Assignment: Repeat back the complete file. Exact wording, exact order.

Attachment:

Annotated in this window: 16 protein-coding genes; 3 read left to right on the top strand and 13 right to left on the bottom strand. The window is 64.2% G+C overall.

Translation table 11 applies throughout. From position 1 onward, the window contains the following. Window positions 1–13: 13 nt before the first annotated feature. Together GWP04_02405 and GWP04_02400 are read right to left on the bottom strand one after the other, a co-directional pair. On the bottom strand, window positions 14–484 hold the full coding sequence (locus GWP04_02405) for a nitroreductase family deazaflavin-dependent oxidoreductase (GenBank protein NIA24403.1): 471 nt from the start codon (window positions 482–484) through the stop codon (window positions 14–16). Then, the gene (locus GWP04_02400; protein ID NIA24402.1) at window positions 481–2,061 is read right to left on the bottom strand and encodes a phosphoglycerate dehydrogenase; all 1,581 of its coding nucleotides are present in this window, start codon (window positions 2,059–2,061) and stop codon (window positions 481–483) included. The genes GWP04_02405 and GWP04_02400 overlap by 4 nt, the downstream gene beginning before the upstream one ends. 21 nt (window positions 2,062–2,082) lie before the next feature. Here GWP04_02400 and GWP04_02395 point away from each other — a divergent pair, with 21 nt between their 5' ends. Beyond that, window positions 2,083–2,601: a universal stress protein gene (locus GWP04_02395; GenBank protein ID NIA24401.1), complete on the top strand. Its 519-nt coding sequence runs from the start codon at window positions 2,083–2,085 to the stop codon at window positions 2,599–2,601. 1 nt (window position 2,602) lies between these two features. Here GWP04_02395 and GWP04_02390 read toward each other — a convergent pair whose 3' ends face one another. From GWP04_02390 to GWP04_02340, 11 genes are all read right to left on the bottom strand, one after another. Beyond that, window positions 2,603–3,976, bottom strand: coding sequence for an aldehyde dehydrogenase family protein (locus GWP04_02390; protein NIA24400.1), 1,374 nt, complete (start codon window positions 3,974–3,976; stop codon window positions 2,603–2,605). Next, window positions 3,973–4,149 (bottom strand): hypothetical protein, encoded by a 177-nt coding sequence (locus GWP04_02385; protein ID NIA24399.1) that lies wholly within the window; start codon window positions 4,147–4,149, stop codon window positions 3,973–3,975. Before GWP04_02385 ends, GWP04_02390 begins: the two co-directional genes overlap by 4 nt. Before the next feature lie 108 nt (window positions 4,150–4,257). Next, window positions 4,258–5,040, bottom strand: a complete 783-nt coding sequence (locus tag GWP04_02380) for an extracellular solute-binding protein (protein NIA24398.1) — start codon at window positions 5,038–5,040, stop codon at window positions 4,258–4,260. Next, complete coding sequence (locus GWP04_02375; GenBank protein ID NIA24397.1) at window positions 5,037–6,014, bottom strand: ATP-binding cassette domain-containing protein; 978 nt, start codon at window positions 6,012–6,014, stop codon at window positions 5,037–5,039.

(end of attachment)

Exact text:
Annotated in this window: 16 protein-coding genes; 3 read left to right on the top strand and 13 right to left on the bottom strand. The window is 64.2% G+C overall.

Translation table 11 applies throughout. From position 1 onward, the window contains the following. Window positions 1–13: 13 nt before the first annotated feature. Together GWP04_02405 and GWP04_02400 are read right to left on the bottom strand one after the other, a co-directional pair. On the bottom strand, window positions 14–484 hold the full coding sequence (locus GWP04_02405) for a nitroreductase family deazaflavin-dependent oxidoreductase (GenBank protein NIA24403.1): 471 nt from the start codon (window positions 482–484) through the stop codon (window positions 14–16). Then, the gene (locus GWP04_02400; protein ID NIA24402.1) at window positions 481–2,061 is read right to left on the bottom strand and encodes a phosphoglycerate dehydrogenase; all 1,581 of its coding nucleotides are present in this window, start codon (window positions 2,059–2,061) and stop codon (window positions 481–483) included. The genes GWP04_02405 and GWP04_02400 overlap by 4 nt, the downstream gene beginning before the upstream one ends. 21 nt (window positions 2,062–2,082) lie before the next feature. Here GWP04_02400 and GWP04_02395 point away from each other — a divergent pair, with 21 nt between their 5' ends. Beyond that, window positions 2,083–2,601: a universal stress protein gene (locus GWP04_02395; GenBank protein ID NIA24401.1), complete on the top strand. Its 519-nt coding sequence runs from the start codon at window positions 2,083–2,085 to the stop codon at window positions 2,599–2,601. 1 nt (window position 2,602) lies between these two features. Here GWP04_02395 and GWP04_02390 read toward each other — a convergent pair whose 3' ends face one another. From GWP04_02390 to GWP04_02340, 11 genes are all read right to left on the bottom strand, one after another. Beyond that, window positions 2,603–3,976, bottom strand: coding sequence for an aldehyde dehydrogenase family protein (locus GWP04_02390; protein NIA24400.1), 1,374 nt, complete (start codon window positions 3,974–3,976; stop codon window positions 2,603–2,605). Next, window positions 3,973–4,149 (bottom strand): hypothetical protein, encoded by a 177-nt coding sequence (locus GWP04_02385; protein ID NIA24399.1) that lies wholly within the window; start codon window positions 4,147–4,149, stop codon window positions 3,973–3,975. Before GWP04_02385 ends, GWP04_02390 begins: the two co-directional genes overlap by 4 nt. Before the next feature lie 108 nt (window positions 4,150–4,257). Next, window positions 4,258–5,040, bottom strand: a complete 783-nt coding sequence (locus tag GWP04_02380) for an extracellular solute-binding protein (protein NIA24398.1) — start codon at window positions 5,038–5,040, stop codon at window positions 4,258–4,260. Next, complete coding sequence (locus GWP04_02375; GenBank protein ID NIA24397.1) at window positions 5,037–6,014, bottom strand: ATP-binding cassette domain-containing protein; 978 nt, start codon at window positions 6,012–6,014, stop codon at window positions 5,037–5,039.